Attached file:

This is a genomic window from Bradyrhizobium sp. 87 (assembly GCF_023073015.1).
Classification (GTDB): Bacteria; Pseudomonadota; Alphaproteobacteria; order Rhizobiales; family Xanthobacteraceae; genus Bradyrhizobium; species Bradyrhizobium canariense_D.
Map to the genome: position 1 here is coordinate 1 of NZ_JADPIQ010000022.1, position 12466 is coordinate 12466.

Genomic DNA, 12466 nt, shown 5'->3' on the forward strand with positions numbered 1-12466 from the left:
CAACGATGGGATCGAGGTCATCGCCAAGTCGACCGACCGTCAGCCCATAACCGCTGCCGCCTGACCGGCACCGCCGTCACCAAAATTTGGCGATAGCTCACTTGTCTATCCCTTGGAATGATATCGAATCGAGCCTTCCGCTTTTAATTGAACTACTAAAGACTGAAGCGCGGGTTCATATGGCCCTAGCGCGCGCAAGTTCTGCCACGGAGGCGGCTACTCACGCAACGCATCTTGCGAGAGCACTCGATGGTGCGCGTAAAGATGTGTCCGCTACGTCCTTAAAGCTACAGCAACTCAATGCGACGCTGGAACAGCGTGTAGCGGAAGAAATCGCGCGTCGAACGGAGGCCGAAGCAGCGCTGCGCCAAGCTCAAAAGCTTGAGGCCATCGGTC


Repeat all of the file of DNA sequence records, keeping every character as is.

This is a genomic window from Bradyrhizobium sp. 87 (assembly GCF_023073015.1).
Classification (GTDB): Bacteria; Pseudomonadota; Alphaproteobacteria; order Rhizobiales; family Xanthobacteraceae; genus Bradyrhizobium; species Bradyrhizobium canariense_D.
Map to the genome: position 1 here is coordinate 1 of NZ_JADPIQ010000022.1, position 12466 is coordinate 12466.

Genomic DNA, 12466 nt, shown 5'->3' on the forward strand with positions numbered 1-12466 from the left:
CAACGATGGGATCGAGGTCATCGCCAAGTCGACCGACCGTCAGCCCATAACCGCTGCCGCCTGACCGGCACCGCCGTCACCAAAATTTGGCGATAGCTCACTTGTCTATCCCTTGGAATGATATCGAATCGAGCCTTCCGCTTTTAATTGAACTACTAAAGACTGAAGCGCGGGTTCATATGGCCCTAGCGCGCGCAAGTTCTGCCACGGAGGCGGCTACTCACGCAACGCATCTTGCGAGAGCACTCGATGGTGCGCGTAAAGATGTGTCCGCTACGTCCTTAAAGCTACAGCAACTCAATGCGACGCTGGAACAGCGTGTAGCGGAAGAAATCGCGCGTCGAACGGAGGCCGAAGCAGCGCTGCGCCAAGCTCAAAAGCTTGAGGCCATCGGTC